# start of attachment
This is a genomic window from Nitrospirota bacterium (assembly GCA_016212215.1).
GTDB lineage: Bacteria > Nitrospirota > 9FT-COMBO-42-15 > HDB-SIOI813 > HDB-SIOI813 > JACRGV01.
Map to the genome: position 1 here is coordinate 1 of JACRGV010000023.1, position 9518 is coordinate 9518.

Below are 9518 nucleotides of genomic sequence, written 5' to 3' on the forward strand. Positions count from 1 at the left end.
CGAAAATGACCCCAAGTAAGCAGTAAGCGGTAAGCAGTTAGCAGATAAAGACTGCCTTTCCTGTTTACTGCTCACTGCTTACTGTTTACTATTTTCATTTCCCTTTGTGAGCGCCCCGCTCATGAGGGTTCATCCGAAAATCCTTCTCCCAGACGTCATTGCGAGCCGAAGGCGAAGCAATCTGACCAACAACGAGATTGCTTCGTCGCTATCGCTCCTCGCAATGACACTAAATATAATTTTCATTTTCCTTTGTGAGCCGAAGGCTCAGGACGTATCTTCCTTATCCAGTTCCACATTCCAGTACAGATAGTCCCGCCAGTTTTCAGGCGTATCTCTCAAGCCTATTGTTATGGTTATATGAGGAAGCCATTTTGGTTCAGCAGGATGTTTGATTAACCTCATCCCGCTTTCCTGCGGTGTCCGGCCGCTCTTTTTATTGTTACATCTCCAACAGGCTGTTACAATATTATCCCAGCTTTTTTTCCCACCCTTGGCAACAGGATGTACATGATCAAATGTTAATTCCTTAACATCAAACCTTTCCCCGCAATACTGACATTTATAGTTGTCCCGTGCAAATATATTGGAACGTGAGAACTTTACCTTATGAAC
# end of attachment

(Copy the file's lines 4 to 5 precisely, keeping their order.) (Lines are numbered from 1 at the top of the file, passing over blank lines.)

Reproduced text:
Below are 9518 nucleotides of genomic sequence, written 5' to 3' on the forward strand. Positions count from 1 at the left end.
CGAAAATGACCCCAAGTAAGCAGTAAGCGGTAAGCAGTTAGCAGATAAAGACTGCCTTTCCTGTTTACTGCTCACTGCTTACTGTTTACTATTTTCATTTCCCTTTGTGAGCGCCCCGCTCATGAGGGTTCATCCGAAAATCCTTCTCCCAGACGTCATTGCGAGCCGAAGGCGAAGCAATCTGACCAACAACGAGATTGCTTCGTCGCTATCGCTCCTCGCAATGACACTAAATATAATTTTCATTTTCCTTTGTGAGCCGAAGGCTCAGGACGTATCTTCCTTATCCAGTTCCACATTCCAGTACAGATAGTCCCGCCAGTTTTCAGGCGTATCTCTCAAGCCTATTGTTATGGTTATATGAGGAAGCCATTTTGGTTCAGCAGGATGTTTGATTAACCTCATCCCGCTTTCCTGCGGTGTCCGGCCGCTCTTTTTATTGTTACATCTCCAACAGGCTGTTACAATATTATCCCAGCTTTTTTTCCCACCCTTGGCAACAGGATGTACATGATCAAATGTTAATTCCTTAACATCAAACCTTTCCCCGCAATACTGACATTTATAGTTGTCCCGTGCAAATATATTGGAACGTGAGAACTTTACCTTATGAAC